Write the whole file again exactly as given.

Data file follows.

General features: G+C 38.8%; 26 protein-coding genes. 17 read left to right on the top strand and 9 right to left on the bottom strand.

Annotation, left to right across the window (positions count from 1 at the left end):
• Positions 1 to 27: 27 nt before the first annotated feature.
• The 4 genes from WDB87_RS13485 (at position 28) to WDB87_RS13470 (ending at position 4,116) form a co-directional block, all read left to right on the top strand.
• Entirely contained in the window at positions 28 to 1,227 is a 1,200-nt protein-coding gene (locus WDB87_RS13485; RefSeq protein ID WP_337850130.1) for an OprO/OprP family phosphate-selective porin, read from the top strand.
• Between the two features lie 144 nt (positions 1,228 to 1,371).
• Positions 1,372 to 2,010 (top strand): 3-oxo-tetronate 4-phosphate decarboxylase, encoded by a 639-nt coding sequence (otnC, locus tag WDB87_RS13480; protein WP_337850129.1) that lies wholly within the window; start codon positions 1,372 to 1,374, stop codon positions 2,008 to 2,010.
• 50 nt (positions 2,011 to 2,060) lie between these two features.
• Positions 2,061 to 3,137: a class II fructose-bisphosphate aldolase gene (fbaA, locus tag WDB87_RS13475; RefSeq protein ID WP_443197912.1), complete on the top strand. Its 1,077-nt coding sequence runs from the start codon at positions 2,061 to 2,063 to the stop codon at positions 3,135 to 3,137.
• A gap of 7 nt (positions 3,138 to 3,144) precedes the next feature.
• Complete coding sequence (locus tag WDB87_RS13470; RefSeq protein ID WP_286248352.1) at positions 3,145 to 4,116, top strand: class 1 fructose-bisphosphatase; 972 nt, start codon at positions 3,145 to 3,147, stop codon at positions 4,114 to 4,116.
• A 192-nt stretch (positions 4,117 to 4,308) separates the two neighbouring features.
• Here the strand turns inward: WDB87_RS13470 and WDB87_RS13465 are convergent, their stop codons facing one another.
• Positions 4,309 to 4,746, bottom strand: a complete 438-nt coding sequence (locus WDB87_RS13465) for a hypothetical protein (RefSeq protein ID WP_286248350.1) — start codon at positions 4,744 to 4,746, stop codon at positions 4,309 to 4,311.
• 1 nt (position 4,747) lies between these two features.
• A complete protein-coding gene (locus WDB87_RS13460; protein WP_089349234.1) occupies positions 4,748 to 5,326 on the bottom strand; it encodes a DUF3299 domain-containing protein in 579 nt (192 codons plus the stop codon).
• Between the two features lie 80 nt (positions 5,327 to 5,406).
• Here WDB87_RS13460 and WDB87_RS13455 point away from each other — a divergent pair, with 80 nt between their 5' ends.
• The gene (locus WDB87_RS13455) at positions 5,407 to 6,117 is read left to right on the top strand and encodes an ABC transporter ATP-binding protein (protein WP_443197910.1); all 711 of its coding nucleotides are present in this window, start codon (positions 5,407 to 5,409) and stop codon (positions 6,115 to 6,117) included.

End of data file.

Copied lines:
General features: G+C 38.8%; 26 protein-coding genes. 17 read left to right on the top strand and 9 right to left on the bottom strand.

Annotation, left to right across the window (positions count from 1 at the left end):
• Positions 1 to 27: 27 nt before the first annotated feature.
• The 4 genes from WDB87_RS13485 (at position 28) to WDB87_RS13470 (ending at position 4,116) form a co-directional block, all read left to right on the top strand.
• Entirely contained in the window at positions 28 to 1,227 is a 1,200-nt protein-coding gene (locus WDB87_RS13485; RefSeq protein ID WP_337850130.1) for an OprO/OprP family phosphate-selective porin, read from the top strand.
• Between the two features lie 144 nt (positions 1,228 to 1,371).
• Positions 1,372 to 2,010 (top strand): 3-oxo-tetronate 4-phosphate decarboxylase, encoded by a 639-nt coding sequence (otnC, locus tag WDB87_RS13480; protein WP_337850129.1) that lies wholly within the window; start codon positions 1,372 to 1,374, stop codon positions 2,008 to 2,010.
• 50 nt (positions 2,011 to 2,060) lie between these two features.
• Positions 2,061 to 3,137: a class II fructose-bisphosphate aldolase gene (fbaA, locus tag WDB87_RS13475; RefSeq protein ID WP_443197912.1), complete on the top strand. Its 1,077-nt coding sequence runs from the start codon at positions 2,061 to 2,063 to the stop codon at positions 3,135 to 3,137.
• A gap of 7 nt (positions 3,138 to 3,144) precedes the next feature.
• Complete coding sequence (locus tag WDB87_RS13470; RefSeq protein ID WP_286248352.1) at positions 3,145 to 4,116, top strand: class 1 fructose-bisphosphatase; 972 nt, start codon at positions 3,145 to 3,147, stop codon at positions 4,114 to 4,116.
• A 192-nt stretch (positions 4,117 to 4,308) separates the two neighbouring features.
• Here the strand turns inward: WDB87_RS13470 and WDB87_RS13465 are convergent, their stop codons facing one another.
• Positions 4,309 to 4,746, bottom strand: a complete 438-nt coding sequence (locus WDB87_RS13465) for a hypothetical protein (RefSeq protein ID WP_286248350.1) — start codon at positions 4,744 to 4,746, stop codon at positions 4,309 to 4,311.
• 1 nt (position 4,747) lies between these two features.
• A complete protein-coding gene (locus WDB87_RS13460; protein WP_089349234.1) occupies positions 4,748 to 5,326 on the bottom strand; it encodes a DUF3299 domain-containing protein in 579 nt (192 codons plus the stop codon).
• Between the two features lie 80 nt (positions 5,327 to 5,406).
• Here WDB87_RS13460 and WDB87_RS13455 point away from each other — a divergent pair, with 80 nt between their 5' ends.
• The gene (locus WDB87_RS13455) at positions 5,407 to 6,117 is read left to right on the top strand and encodes an ABC transporter ATP-binding protein (protein WP_443197910.1); all 711 of its coding nucleotides are present in this window, start codon (positions 5,407 to 5,409) and stop codon (positions 6,115 to 6,117) included.